Aslıhan Demirtaş is an Istanbul- and New York–based architect and designer whose practice often takes on unexpected, research-based projects. In Taksim Square, she is currently showing Kaide (Plinth), 2016: one and a half tons of earth rammed into a sixty-by-forty-inch rectangular prism, the dimensions of which are based on endangered, traditional urban gardening modules in the Yedikule neighborhood of Istanbul. A farmer, a composer, artists, and collectors have all been invited to contribute to Kaide for one week a piece in order to reflect on soil, memory, and displacement, as well as on the main premises of collecting. The show is on view at collectorspace through May 31, 2017.
THE WORK WAS BORN IN TURKEY, and its title, Kaide, has multiple meanings in the language: rules, ground, foundation, as well as a pedestal or a plinth. Pedestal has a Latin root that has to do with the foot, footing—it’s pie di stallo, “foot of a stall.” But when I looked up the Greek word for plinth, it was a pleasant surprise, because plinth means a piece of earth that has been baked. It’s a brick, so it felt appropriate given the physicality of the work to name it Plinth rather than Pedestal.
My collaborators and I debated about getting the soil from Yedikule Urban Gardens, which would involve dealing with bureaucracy and paperwork, since it’s a historic preservation site. And we did actually start this project by talking with the authorities. They were surprised and asked many questions about our planned excavation—where we’d want to take the soil, the shape of the excavation, and they basically required the submission of a drawing detailing the excavation. But we stopped there and did not take soil from the neighborhood, because, fortunately early on, I realized that we as activists in Yedikule have been fighting for a certain kind of conservation of the neighborhood: conserving by giving it a future.
Let me back up a bit and explain this. The Yedikule Urban Gardens have existed for sixteen hundred years. They date back to the Byzantine emperor Theodosius, who built the last land walls by the gardens. He was the one who originally bestowed basement spaces to the farmers. Over the centuries, there have been Greek farmers, Armenian farmers, and Albanian farmers; now, there are Black Sea farmers working there. The people change, but the soil remains, adapting itself to the different produce people want to grow. The activism around Yedikule is not geared toward freezing the gardens in time against the threat of real estate speculation. We do not want to keep the urban gardens as they are, as if they are artifacts from a bygone era. We want them to be free, and basically living. So if I take soil from Yedikule Gardens and put it in a gallery, I’ll be making it a nonliving art piece. That conflicted with our axis of activism and conservation.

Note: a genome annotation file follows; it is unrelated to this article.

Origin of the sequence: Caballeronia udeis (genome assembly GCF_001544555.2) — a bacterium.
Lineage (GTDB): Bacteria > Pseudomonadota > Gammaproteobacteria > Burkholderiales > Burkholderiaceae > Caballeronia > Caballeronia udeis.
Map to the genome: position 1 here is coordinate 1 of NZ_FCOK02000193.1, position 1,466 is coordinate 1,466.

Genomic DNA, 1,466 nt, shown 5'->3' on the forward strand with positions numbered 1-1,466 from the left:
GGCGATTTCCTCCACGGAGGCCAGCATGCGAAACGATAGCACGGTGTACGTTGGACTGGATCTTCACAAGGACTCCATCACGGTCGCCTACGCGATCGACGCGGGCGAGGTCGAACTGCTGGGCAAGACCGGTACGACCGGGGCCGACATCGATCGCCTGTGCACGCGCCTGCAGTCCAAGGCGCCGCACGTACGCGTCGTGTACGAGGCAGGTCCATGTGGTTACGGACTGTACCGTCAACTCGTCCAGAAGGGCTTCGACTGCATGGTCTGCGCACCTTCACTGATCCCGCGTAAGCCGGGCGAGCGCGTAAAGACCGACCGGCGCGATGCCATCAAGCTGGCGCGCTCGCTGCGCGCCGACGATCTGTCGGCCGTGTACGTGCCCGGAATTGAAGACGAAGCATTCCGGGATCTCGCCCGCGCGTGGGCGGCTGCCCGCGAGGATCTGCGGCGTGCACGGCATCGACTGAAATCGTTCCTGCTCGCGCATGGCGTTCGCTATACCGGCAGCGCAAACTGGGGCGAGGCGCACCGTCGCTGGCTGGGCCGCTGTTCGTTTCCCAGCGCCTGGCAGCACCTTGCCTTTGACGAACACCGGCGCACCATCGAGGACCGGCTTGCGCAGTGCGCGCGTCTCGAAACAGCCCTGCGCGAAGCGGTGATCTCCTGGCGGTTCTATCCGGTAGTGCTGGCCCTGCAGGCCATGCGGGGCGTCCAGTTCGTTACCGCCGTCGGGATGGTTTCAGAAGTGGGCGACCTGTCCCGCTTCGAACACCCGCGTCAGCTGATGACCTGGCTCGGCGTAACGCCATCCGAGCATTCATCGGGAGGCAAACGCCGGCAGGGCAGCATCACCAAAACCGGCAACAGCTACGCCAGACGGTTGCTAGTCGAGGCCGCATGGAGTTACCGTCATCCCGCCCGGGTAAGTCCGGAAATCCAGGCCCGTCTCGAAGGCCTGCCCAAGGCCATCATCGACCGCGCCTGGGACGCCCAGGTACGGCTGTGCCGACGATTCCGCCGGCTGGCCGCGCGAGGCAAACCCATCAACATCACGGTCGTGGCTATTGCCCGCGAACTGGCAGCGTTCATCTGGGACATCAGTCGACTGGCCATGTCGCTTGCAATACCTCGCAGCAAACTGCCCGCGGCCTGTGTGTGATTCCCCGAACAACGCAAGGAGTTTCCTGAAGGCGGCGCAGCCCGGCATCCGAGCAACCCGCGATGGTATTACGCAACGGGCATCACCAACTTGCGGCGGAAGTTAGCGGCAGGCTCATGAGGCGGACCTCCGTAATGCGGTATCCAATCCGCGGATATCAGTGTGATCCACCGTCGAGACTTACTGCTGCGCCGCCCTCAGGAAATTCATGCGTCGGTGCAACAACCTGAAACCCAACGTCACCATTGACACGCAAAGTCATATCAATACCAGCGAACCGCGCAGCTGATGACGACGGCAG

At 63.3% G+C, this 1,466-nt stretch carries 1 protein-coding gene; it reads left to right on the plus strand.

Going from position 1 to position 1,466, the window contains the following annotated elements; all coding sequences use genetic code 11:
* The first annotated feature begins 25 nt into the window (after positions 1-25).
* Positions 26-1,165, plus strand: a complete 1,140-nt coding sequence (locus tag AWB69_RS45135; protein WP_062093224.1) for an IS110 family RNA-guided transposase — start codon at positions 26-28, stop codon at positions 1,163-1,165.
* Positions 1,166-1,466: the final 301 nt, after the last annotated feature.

With the framework of migration or leaving one’s homeland in mind, I asked myself this question: What is it to feel like a refugee in your own land, without having been displaced? The urban gardens have existed in Yedikule for hundreds of years; however, bulldozers are now waiting in front of them in anticipation of clearing space for mass housing projects or parks. Urban farming has a long tradition in Istanbul, but the city actually disowns that tradition now and is about to deport it as if it were an illegal alien. What if everything else changes around you—how do you become a refugee without even moving an inch? And I think this can be applied to anyone, not just to the bostans (urban gardens) but to any individual living in Turkey.
I think the exhibition at collectorspace is a refreshing gesture in terms of questioning what the word “collection” means, what a collector is, why people collect, and this issue as well: If something is in a collection, why does this make it more important than any other thing that is not in the collection? In my mind, it also underlines the artificially made distinction between the urban and the rural, since we place the Plinth at the heart of urban Istanbul, in Taksim. I’d like to say there is no urban without the rural, and there’s no rural without the urban. They coexist, which makes the loop back to the Yedikule Urban Gardens: If there’s no distinction between the rural and the urban, why would you not farm in the city?
Özge Ersoy of collectorspace and I have devised the program in an evolving scheme. We have left the programming flexible. We didn’t finalize who was going to be contributing at the beginning. We invited people, listened to them, and kept thinking about their gestures. So, in a way, like farming, it’s dependent on the seasons. There are cycles, and the climate changes. You could say it’s a way of cultivating collaborations, meanings, thoughts, and, most important, questions. Robert Smithson once said something like, “The city gives the impression that earth doesn’t exist.” Plinth is basically founded on this profound sentence. And this sentence always echoes in my mind.